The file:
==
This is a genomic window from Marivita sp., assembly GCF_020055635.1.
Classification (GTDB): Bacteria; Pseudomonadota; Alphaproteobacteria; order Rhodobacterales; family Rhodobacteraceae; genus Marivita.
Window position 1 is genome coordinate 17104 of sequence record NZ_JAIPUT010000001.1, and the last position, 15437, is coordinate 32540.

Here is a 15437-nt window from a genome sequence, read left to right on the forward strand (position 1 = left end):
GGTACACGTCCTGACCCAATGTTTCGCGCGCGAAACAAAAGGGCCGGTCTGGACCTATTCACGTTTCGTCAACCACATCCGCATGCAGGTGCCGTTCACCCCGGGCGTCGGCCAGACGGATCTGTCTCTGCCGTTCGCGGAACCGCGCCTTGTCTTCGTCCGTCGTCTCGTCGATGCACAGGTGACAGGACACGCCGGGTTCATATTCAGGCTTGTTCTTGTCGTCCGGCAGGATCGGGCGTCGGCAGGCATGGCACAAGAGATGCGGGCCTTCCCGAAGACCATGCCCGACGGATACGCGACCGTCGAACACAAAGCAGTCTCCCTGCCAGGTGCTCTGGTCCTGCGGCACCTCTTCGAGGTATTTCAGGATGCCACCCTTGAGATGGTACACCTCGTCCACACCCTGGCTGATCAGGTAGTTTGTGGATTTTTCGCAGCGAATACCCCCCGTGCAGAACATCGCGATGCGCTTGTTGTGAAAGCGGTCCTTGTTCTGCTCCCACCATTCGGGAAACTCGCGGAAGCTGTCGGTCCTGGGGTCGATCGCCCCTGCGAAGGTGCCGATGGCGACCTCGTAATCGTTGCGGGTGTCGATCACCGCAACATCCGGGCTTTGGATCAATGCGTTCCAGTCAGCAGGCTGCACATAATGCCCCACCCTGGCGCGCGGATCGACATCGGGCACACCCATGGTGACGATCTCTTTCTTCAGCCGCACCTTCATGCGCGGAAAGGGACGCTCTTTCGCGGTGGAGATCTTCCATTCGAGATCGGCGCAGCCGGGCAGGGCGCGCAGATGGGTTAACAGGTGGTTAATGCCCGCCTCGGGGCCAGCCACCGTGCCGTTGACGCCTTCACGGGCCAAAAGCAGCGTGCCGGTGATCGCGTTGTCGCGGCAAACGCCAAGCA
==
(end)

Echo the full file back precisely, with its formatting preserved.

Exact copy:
This is a genomic window from Marivita sp., assembly GCF_020055635.1.
Classification (GTDB): Bacteria; Pseudomonadota; Alphaproteobacteria; order Rhodobacterales; family Rhodobacteraceae; genus Marivita.
Window position 1 is genome coordinate 17104 of sequence record NZ_JAIPUT010000001.1, and the last position, 15437, is coordinate 32540.

Here is a 15437-nt window from a genome sequence, read left to right on the forward strand (position 1 = left end):
GGTACACGTCCTGACCCAATGTTTCGCGCGCGAAACAAAAGGGCCGGTCTGGACCTATTCACGTTTCGTCAACCACATCCGCATGCAGGTGCCGTTCACCCCGGGCGTCGGCCAGACGGATCTGTCTCTGCCGTTCGCGGAACCGCGCCTTGTCTTCGTCCGTCGTCTCGTCGATGCACAGGTGACAGGACACGCCGGGTTCATATTCAGGCTTGTTCTTGTCGTCCGGCAGGATCGGGCGTCGGCAGGCATGGCACAAGAGATGCGGGCCTTCCCGAAGACCATGCCCGACGGATACGCGACCGTCGAACACAAAGCAGTCTCCCTGCCAGGTGCTCTGGTCCTGCGGCACCTCTTCGAGGTATTTCAGGATGCCACCCTTGAGATGGTACACCTCGTCCACACCCTGGCTGATCAGGTAGTTTGTGGATTTTTCGCAGCGAATACCCCCCGTGCAGAACATCGCGATGCGCTTGTTGTGAAAGCGGTCCTTGTTCTGCTCCCACCATTCGGGAAACTCGCGGAAGCTGTCGGTCCTGGGGTCGATCGCCCCTGCGAAGGTGCCGATGGCGACCTCGTAATCGTTGCGGGTGTCGATCACCGCAACATCCGGGCTTTGGATCAATGCGTTCCAGTCAGCAGGCTGCACATAATGCCCCACCCTGGCGCGCGGATCGACATCGGGCACACCCATGGTGACGATCTCTTTCTTCAGCCGCACCTTCATGCGCGGAAAGGGACGCTCTTTCGCGGTGGAGATCTTCCATTCGAGATCGGCGCAGCCGGGCAGGGCGCGCAGATGGGTTAACAGGTGGTTAATGCCCGCCTCGGGGCCAGCCACCGTGCCGTTGACGCCTTCACGGGCCAAAAGCAGCGTGCCGGTGATCGCGTTGTCGCGGCAAACGCCAAGCA